Lawsuit to block injection site vote opens perilous political ground

Proponents of “safe injection sites” for drug addicts in King County, Washington have sued to prevent a public vote on such sites. (Screen capture, YouTube)

A lawsuit to block a public vote on so-called “safe injection sites” for drug addicts in Washington’s King County could be opening up perilous political ground because opponents of that vote are claiming that “public policy is not subject to an up or down vote by citizen initiative,” according to the Seattle P-I.com.

Would the proponents of “safe injection sites” say the same thing about an initiative allowing a vote that directly impacts a constitutionally-protected civil right? That’s what critics said three years ago about Initiative 594, the gun control measure passed by the public in 2014 that expanded the state pistol registry and created other problems for law-abiding gun owners.

“Protect Public Health” is behind the lawsuit. As the SeattleP-I.com put it, this is a new organization whose spokesperson, Dr. Bob Woods, claims the public vote would “set a dangerous precedent for public health.”

Woods, former director of the HIV/AIDS program at Seattle-King County Public Health, claims that “Supervised consumption spaces are an essential tool in fighting the opiate epidemic.” He further asserted, according to the P-I.com, that if Initiative 27 is successful, it “would set a dangerous precedent for public health: Supervised consumption spaces are an essential tool in fighting the opiate epidemic.”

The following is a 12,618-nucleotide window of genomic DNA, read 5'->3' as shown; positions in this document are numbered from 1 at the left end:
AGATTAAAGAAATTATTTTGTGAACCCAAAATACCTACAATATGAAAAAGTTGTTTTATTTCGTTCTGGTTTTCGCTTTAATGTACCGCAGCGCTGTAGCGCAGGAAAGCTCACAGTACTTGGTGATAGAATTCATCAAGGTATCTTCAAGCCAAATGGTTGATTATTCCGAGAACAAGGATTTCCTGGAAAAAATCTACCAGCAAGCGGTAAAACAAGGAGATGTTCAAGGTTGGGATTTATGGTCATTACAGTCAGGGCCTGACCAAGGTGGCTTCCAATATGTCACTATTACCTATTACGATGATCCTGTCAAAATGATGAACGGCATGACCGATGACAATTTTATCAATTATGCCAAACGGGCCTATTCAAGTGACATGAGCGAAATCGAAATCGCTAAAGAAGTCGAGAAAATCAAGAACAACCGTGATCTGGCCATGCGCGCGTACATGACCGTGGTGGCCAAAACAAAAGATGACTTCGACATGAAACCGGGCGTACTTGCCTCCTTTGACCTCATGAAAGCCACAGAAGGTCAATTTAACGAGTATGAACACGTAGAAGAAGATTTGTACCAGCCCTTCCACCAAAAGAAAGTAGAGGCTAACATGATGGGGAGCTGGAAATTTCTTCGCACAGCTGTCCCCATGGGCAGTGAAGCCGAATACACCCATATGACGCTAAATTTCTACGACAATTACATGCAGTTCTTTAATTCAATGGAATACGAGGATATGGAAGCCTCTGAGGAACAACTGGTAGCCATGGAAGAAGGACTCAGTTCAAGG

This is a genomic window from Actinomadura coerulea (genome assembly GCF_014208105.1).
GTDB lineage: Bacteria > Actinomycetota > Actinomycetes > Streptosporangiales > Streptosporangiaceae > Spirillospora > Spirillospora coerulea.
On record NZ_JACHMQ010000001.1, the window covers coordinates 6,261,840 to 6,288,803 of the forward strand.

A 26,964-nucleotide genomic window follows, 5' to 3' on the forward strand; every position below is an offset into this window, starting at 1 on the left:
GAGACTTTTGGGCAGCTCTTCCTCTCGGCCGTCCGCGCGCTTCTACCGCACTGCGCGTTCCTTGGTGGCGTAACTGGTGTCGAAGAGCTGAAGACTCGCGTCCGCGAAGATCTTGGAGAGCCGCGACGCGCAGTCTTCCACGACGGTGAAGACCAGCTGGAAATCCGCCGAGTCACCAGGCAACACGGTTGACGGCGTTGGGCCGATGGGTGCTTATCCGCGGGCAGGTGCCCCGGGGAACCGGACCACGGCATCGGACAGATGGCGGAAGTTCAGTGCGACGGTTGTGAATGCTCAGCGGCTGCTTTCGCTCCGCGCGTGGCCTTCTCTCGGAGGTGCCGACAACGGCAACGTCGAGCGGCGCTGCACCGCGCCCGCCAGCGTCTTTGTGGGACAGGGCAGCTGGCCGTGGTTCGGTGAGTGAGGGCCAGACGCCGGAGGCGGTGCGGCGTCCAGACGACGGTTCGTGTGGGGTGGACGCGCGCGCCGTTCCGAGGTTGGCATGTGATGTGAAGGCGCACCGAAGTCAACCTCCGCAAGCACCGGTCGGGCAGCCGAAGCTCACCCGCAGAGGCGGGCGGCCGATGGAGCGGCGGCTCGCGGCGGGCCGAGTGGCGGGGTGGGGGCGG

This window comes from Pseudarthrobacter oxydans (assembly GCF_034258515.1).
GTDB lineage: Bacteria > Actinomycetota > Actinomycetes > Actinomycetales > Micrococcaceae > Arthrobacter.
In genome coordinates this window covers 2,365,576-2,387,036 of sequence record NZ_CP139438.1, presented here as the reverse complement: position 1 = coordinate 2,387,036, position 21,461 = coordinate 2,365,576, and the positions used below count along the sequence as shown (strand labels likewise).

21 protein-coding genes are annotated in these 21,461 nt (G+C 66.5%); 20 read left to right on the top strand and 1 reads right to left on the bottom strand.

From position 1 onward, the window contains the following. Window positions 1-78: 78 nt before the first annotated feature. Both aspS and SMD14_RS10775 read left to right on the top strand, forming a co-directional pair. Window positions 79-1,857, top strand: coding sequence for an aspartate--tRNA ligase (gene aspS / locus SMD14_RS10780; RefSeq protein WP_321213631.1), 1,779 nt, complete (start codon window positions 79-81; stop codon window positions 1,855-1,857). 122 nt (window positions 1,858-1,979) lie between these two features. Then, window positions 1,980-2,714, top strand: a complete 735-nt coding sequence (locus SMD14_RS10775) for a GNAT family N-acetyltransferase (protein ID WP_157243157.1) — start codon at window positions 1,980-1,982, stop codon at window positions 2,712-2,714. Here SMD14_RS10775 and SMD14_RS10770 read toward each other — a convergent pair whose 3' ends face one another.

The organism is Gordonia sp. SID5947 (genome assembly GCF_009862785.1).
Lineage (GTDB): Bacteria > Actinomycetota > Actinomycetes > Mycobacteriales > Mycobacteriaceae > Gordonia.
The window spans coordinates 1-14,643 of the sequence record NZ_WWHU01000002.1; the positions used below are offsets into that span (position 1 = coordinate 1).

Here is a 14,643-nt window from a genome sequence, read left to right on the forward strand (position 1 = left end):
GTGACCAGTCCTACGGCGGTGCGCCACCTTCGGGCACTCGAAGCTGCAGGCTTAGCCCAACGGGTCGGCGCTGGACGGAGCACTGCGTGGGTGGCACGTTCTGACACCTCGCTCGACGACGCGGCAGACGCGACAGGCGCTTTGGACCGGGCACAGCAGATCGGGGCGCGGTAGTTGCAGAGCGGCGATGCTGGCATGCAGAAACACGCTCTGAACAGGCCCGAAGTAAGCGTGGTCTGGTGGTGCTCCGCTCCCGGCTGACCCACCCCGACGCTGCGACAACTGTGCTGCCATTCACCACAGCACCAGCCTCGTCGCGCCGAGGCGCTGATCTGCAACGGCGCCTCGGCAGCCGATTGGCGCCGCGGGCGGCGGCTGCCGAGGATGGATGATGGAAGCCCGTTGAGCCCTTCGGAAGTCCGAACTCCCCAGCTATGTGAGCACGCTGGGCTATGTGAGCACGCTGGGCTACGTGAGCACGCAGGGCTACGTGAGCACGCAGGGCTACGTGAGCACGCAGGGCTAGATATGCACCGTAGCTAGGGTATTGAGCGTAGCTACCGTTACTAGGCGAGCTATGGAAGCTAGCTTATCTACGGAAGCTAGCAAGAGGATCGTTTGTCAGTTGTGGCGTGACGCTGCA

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Where was Woods when gun owners were arguing that I-594 would also set a dangerous precedent in the ongoing battle to protect the right to keep and bear arms, protected by the Second Amendment and by a majority of state constitutions?

The King County Council is reportedly playing a delay game to stall a public vote until next year. They are apparently cognizant of the overwhelming public opposition to such injection sites, championed by a pair of KVI-AM conservative hosts, John Carlson and Kirby Wilbur.

Bill Bryant, former gubernatorial candidate who was reportedly not allowed to testify before the county council on Monday, told a reporter, “The lawsuit claiming the public has no voice over their own community’s health policy will further alienate people…Our community needs to have a conversation about the effectiveness of safe injection sites. The people want this conversation and want a voice in the decision-making.”

There is no civil right to use illegal narcotics or enjoy government-funded protection while doing so. There is a civil right, delineated in the constitution, to keep and bear arms, and this right “shall not be infringed.”

The story said Protect Public Health filed its lawsuit in King County Superior Court. The group contends that “health professionals know best,” the report said. In that same vein, gun owners should know best about buying, selling, loaning and trading firearms.

What Woods and his group are arguing goes against the grains of a Democratic Republic; the people’s right to have a say. Several cities in King County have already turned thumbs down on having a “safe injection site” in their communities. A county-wide vote seems almost certain to reject the idea decisively.

Civil rights should never be subject to a public vote, but using public funds to essentially enable drug abusers to feed their addictions is a question that belongs on a ballot.



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